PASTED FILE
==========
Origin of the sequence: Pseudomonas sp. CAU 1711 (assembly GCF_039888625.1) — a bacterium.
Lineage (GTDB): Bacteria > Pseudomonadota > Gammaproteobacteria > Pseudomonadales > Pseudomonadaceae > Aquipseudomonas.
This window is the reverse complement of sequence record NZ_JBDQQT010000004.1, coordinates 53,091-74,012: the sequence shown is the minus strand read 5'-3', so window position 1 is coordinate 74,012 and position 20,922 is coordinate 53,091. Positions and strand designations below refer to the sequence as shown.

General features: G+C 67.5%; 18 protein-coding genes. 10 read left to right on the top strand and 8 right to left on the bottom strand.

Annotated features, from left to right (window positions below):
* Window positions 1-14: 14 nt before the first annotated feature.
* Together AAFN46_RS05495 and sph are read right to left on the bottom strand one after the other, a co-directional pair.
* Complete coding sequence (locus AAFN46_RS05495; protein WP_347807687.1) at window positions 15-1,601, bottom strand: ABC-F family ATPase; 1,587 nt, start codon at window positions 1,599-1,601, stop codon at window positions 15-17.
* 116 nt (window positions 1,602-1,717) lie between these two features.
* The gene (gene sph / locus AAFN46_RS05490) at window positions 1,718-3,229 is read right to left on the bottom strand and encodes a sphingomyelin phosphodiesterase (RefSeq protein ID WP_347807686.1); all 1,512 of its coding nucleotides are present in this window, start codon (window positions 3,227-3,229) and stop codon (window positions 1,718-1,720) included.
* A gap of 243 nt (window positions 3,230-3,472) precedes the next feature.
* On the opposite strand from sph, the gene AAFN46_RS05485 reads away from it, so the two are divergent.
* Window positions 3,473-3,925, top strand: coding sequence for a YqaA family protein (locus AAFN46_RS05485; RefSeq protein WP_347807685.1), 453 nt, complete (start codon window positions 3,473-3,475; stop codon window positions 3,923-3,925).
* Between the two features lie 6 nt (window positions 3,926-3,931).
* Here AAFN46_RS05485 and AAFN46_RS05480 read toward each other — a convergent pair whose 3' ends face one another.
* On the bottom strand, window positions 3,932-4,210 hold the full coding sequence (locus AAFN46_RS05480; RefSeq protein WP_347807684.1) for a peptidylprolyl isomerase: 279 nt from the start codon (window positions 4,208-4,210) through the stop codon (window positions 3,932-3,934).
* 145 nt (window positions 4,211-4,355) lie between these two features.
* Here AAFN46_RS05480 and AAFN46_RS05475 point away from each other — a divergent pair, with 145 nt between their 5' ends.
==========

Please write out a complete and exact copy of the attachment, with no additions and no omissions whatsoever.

Origin of the sequence: Pseudomonas sp. CAU 1711 (assembly GCF_039888625.1) — a bacterium.
Lineage (GTDB): Bacteria > Pseudomonadota > Gammaproteobacteria > Pseudomonadales > Pseudomonadaceae > Aquipseudomonas.
This window is the reverse complement of sequence record NZ_JBDQQT010000004.1, coordinates 53,091-74,012: the sequence shown is the minus strand read 5'-3', so window position 1 is coordinate 74,012 and position 20,922 is coordinate 53,091. Positions and strand designations below refer to the sequence as shown.

General features: G+C 67.5%; 18 protein-coding genes. 10 read left to right on the top strand and 8 right to left on the bottom strand.

Annotated features, from left to right (window positions below):
* Window positions 1-14: 14 nt before the first annotated feature.
* Together AAFN46_RS05495 and sph are read right to left on the bottom strand one after the other, a co-directional pair.
* Complete coding sequence (locus AAFN46_RS05495; protein WP_347807687.1) at window positions 15-1,601, bottom strand: ABC-F family ATPase; 1,587 nt, start codon at window positions 1,599-1,601, stop codon at window positions 15-17.
* 116 nt (window positions 1,602-1,717) lie between these two features.
* The gene (gene sph / locus AAFN46_RS05490) at window positions 1,718-3,229 is read right to left on the bottom strand and encodes a sphingomyelin phosphodiesterase (RefSeq protein ID WP_347807686.1); all 1,512 of its coding nucleotides are present in this window, start codon (window positions 3,227-3,229) and stop codon (window positions 1,718-1,720) included.
* A gap of 243 nt (window positions 3,230-3,472) precedes the next feature.
* On the opposite strand from sph, the gene AAFN46_RS05485 reads away from it, so the two are divergent.
* Window positions 3,473-3,925, top strand: coding sequence for a YqaA family protein (locus AAFN46_RS05485; RefSeq protein WP_347807685.1), 453 nt, complete (start codon window positions 3,473-3,475; stop codon window positions 3,923-3,925).
* Between the two features lie 6 nt (window positions 3,926-3,931).
* Here AAFN46_RS05485 and AAFN46_RS05480 read toward each other — a convergent pair whose 3' ends face one another.
* On the bottom strand, window positions 3,932-4,210 hold the full coding sequence (locus AAFN46_RS05480; RefSeq protein WP_347807684.1) for a peptidylprolyl isomerase: 279 nt from the start codon (window positions 4,208-4,210) through the stop codon (window positions 3,932-3,934).
* 145 nt (window positions 4,211-4,355) lie between these two features.
* Here AAFN46_RS05480 and AAFN46_RS05475 point away from each other — a divergent pair, with 145 nt between their 5' ends.